Deli Divine Is Here at Last
Chef Ben Poremba’s new restaurant debut has all the fanfare of a Broadway opening night. Foodies and fans have been waiting for months in anticipation. I’ve laid awake nights, wondering when a bowl of Ben’s matzo ball soup might be available to sooth my innards and brighten my day.
A Cool but Classic Vibe
The Jewish deli adds another star to the Poremba galaxy of restaurants. (Elaia, Olio, Nixta, Benevolent King, Bar Moro). Monday, May 1 is D-Day, the official roll out of Deli Divine. But folks have been dropping by all week for a foretaste as staff rehearses for the the grand opening.
Deli Divine is located on the street level of old St. Luke’s Hospital on Delmar. There’s ample parking near the door, which is one of those thing I look for first.
Inside, the playfully painted walls are capped with overhead lighting, that looks like patches of blue clouds. Children’s drawings and photos of folks long gone, give a multigenerational feel to the place. At the entry, a small rotating board spells out robust aphorisms that would inspire those of any age.
A Classic Deli Menu
Perusing the classic menu, I had the feeling of being in a neighborhood deli in New York City. There were far more choices than I could sample during a lunch. I chose some old favorites with a promise to myself that I’d be more adventuresome next time.
I went with the Veggie Reuben, tasted Lucy’s Corned Beef version, and shared a Noodle Kugel. I took home a bowl of Matzo Ball Soup for dinner. All were worthy of a standing ovation.
Ben stopped at our table to remind us to take a look at the store in back of the restaurant. I’d call the space a petite market (as opposed to a supermarket). Sauces, pastas condiments, sweets, nuts, and more are tastefully displayed (pun intended) for viewing and sampling. I succumbed to the so-called black and white cookies. The bulk jars of almonds, variously flavored, also caught my eye.
Deli Terms You Might Find Useful
As I reviewed the menu, I thought that, like me, you might need a review of some deli terminology to help you decide among the many goodies.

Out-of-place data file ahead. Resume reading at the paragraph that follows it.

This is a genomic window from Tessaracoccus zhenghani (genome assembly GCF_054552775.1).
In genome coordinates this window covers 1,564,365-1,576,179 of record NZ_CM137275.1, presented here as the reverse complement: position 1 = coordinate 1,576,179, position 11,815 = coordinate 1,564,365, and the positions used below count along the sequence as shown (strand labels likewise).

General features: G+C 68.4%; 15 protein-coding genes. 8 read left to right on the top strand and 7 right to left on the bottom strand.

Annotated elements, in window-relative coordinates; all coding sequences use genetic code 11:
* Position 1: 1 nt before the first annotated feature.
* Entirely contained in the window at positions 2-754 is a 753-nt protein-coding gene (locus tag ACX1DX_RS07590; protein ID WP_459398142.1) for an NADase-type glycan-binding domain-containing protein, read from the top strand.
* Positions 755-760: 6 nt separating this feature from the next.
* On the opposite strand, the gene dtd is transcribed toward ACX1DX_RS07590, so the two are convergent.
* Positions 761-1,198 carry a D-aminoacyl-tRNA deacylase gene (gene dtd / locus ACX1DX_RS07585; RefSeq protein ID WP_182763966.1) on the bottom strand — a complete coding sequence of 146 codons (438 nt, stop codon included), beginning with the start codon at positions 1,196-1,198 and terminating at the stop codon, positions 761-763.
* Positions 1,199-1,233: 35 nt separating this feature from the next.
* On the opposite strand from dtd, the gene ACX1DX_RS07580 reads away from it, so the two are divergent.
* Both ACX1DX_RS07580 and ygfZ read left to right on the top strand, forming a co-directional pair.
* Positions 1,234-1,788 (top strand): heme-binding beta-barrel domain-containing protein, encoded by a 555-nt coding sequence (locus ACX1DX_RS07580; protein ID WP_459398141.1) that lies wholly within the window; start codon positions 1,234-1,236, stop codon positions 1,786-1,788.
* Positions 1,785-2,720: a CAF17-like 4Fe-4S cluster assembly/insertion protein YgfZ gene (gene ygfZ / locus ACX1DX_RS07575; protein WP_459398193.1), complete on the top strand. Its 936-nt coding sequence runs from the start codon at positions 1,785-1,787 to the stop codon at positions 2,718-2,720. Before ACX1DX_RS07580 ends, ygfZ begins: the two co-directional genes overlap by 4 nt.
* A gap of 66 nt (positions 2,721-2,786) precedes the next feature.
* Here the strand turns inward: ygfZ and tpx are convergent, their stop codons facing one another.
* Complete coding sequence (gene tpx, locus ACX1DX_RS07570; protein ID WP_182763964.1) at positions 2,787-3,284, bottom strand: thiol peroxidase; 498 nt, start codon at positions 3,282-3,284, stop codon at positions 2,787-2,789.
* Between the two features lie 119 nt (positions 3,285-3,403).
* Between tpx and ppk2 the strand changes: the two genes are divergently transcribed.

- Kugel: Ben has two varieties listed. The noodle version is traditionally by combing noodles with egg, sugar, milk or sour cream, and butter. Potato kugel combines grated potatoes, eggs, onions, and matzo meal or flour.
- Matzo Ball Soup: Includes fluffy, matzo balls in a chicken broth. Perfect for a cold day or when needing some TLC.
- Latkes: Crispy potato pancakes often served with applesauce or sour cream.
- Bagels and Lox: Usually toasted and served with cream cheese and thinly sliced smoked salmon. Onions, capers and tomatoes can be offered, as well. (Ben offers an open-faced bagel with a number of toppings.)
- Feischmecker: cream cheese, and schmaltz herring on bagel
- Reuben Sandwich: Typically made with corned beef, Swiss cheese, sauerkraut, and Russian dressing on rye bread.
- Knishes: Pastries filled with mashed potatoes, onions, and sometimes meat. Crispy on the outside; soft on the inside.
- Challah Bread: Soft, fluffy and slightly sweet. Good with soup, as a sandwich or French toast.
- Black and White Cookies: Large round cookies are half chocolate and half vanilla. They’re soft and cake-like with a tinge of lemon flavor in the icing.
- Pickles: Typically sour and crunchy and accompany most meals.
- Herring: Schmaltz is brinded; Matjes is pickled.
- Gehakte leber: Chopped liver
- Gefilte fish: poached mixture of deboned, ground fish, usually served as appetizer
How does one find the menu?
Jean Carnahan says
There’s a two page menu on a table as you walk in the door. But I’ve not been able to find a complete menu on line yet.